I well remember at age 20 talking to my dad, a mechanical engineer, about the purity of engineering, at how the results are so clear. He laughed. And he was right.

Public speaking should be required as well. Most of us hate it. But it’s an essential part of our profession. We all know the developer who is afraid to speak up in a meeting. That means the team loses the benefits of that person’s knowledge and experience.

We have to learn to be comfortable giving short presentations in front of a group. Team up with PowerPoint and get your point across, with clarity and forcefulness. (Many condemn PowerPoint, but the problem is the poor use of that application, not the application itself).

People object that they may not be natural public speakers, but who is? Demosthenes suffered from a speech impediment, so practiced speaking with pebbles in his mouth. He went on to become one of history’s great orators. Winston Churchill had a stutter, when younger, that was called “agonizing.” Ralph Waldo Emerson put it well: “All the great speakers were bad speakers at first.”

On another subject, I’m giving my Better Firmware Faster seminar in Baltimore (Nov 7) and Santa Clara (Nov 14). More details here .

Jack G. Ganssle is a lecturer and consultant on embedded developmentissues. He conducts seminars on embedded systems and helps companieswith their embedded challenges, and works as an expert witness onembedded issues. Contact him at . His website is.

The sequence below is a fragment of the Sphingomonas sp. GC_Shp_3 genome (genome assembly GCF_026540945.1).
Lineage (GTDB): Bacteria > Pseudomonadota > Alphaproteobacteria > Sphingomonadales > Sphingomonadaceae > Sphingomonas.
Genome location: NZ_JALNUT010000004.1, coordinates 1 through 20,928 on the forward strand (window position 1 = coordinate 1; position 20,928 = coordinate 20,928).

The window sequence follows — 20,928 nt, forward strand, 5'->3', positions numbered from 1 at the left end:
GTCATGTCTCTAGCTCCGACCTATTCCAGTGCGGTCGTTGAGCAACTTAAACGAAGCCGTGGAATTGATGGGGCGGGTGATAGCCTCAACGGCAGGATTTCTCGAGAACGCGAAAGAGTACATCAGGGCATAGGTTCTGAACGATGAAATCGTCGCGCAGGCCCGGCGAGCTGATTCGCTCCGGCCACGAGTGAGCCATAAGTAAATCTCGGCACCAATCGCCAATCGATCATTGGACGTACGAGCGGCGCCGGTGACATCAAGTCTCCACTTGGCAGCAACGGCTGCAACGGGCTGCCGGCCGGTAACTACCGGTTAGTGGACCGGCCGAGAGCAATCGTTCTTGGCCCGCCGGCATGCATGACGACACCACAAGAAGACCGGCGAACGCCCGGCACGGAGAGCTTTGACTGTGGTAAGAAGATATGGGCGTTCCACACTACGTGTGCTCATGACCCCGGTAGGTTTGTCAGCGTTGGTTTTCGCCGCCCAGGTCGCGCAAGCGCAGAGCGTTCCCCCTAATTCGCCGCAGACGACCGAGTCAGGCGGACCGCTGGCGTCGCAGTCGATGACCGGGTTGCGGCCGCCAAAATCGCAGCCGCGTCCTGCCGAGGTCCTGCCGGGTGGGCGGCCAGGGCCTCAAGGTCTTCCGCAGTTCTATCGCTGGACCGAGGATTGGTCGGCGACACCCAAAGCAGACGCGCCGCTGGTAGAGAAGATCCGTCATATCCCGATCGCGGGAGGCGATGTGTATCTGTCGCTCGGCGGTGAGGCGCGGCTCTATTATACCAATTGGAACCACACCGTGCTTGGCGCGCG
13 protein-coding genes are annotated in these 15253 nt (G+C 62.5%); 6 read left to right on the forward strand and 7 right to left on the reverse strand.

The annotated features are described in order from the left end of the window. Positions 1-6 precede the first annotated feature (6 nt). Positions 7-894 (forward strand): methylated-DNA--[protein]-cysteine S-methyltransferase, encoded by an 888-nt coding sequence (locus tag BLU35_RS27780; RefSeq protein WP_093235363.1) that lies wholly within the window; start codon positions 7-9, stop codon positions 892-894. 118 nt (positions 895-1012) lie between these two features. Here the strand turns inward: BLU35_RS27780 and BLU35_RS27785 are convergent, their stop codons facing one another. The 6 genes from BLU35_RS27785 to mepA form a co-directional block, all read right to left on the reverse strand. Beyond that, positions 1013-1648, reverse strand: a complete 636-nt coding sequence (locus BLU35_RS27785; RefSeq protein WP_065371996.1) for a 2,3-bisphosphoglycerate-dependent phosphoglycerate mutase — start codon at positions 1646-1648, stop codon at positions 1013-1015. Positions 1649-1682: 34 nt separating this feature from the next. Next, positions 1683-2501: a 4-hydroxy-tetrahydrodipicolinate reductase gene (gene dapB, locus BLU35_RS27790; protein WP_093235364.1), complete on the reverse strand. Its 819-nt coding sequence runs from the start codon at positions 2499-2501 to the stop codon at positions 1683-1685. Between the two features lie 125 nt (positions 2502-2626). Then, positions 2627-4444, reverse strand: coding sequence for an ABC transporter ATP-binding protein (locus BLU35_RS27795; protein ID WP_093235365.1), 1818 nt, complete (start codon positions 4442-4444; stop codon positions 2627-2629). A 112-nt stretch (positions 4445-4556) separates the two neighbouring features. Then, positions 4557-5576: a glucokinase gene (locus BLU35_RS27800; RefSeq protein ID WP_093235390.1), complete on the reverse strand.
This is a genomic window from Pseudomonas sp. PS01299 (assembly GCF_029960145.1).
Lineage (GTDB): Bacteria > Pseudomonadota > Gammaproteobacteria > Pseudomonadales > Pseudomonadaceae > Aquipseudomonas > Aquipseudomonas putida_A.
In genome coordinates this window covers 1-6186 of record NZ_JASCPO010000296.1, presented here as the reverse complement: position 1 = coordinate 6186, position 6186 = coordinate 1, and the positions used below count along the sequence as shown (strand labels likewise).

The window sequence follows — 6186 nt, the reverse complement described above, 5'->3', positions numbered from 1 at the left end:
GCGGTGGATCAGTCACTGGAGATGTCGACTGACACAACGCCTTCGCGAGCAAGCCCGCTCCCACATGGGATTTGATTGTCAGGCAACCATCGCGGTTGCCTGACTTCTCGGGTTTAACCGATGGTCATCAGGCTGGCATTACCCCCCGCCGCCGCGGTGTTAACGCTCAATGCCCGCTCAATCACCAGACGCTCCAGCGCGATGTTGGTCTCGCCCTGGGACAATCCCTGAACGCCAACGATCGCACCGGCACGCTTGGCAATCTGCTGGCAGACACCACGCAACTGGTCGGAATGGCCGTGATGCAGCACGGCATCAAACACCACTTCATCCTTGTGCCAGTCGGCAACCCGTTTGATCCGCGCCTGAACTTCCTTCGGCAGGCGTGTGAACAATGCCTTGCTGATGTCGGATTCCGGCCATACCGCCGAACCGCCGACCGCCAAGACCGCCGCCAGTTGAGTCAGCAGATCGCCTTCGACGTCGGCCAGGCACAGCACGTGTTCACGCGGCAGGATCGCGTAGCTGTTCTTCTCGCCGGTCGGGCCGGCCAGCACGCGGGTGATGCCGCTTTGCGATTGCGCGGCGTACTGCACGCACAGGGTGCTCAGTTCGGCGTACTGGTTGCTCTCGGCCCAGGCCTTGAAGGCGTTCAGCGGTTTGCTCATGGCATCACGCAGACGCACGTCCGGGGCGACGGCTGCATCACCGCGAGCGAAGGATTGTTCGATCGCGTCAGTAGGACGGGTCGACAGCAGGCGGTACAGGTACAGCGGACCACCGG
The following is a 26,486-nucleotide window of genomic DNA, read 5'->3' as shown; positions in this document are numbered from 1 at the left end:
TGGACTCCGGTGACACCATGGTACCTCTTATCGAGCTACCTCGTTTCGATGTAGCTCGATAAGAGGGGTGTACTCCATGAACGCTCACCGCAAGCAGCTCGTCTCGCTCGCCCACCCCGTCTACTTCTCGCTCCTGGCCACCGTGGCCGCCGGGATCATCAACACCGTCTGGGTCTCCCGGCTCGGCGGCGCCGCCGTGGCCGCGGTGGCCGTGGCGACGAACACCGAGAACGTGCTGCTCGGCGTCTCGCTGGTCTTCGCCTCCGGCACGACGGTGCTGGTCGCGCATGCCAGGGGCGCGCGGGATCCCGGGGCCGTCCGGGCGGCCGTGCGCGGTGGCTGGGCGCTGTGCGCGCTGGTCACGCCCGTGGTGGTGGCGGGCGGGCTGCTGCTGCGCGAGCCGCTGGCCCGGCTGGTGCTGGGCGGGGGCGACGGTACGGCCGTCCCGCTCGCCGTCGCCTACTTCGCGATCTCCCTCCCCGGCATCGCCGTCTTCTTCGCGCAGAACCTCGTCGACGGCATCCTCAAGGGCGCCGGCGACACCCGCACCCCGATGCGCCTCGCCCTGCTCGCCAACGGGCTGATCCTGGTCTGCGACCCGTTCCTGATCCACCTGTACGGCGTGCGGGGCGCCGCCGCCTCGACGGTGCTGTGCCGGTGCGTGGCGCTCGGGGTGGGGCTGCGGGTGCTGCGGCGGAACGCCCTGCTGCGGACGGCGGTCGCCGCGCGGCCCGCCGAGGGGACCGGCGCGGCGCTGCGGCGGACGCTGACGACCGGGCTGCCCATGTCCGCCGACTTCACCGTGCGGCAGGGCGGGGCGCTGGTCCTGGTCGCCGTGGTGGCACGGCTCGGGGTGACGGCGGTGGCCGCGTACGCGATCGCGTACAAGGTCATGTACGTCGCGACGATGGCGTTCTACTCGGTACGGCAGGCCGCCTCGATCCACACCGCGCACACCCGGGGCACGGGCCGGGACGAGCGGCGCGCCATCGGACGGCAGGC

12 thoughts on “What an engineering education lacks

  1. “I'm increasingly thinking that we should not strive for formal engineering educations that teach people what they know.nnTo be an effective engineer you need to be a life long independent learner. You should not need to rely on universities to teach you

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  2. “Also a UofMD graduate, I can relate to all you have to say here. The organic chem class was a waste. nnOdd thing was, what turned out to be the most useful classs were periperal ones I took for other reasons. Phil 170, Introduction to Logical Reasoning,

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  3. “”Teaching most specific skills is pointless. By the time the professor has learned them, they're probably obsolete.”nnAgreed. I like to think of it as a three-level hierarchy:nn1. Science (e.g. Physics, Calculus, Sorting Algorithms)n2. Technology

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  4. “Happily, my undergrad chemistry course emphasized quantum theory, and provided nice insights when I moved on later into solid-state physics.nnMy Economics elective turned out to be a pleasant surprise; the material was more interesting than I expected,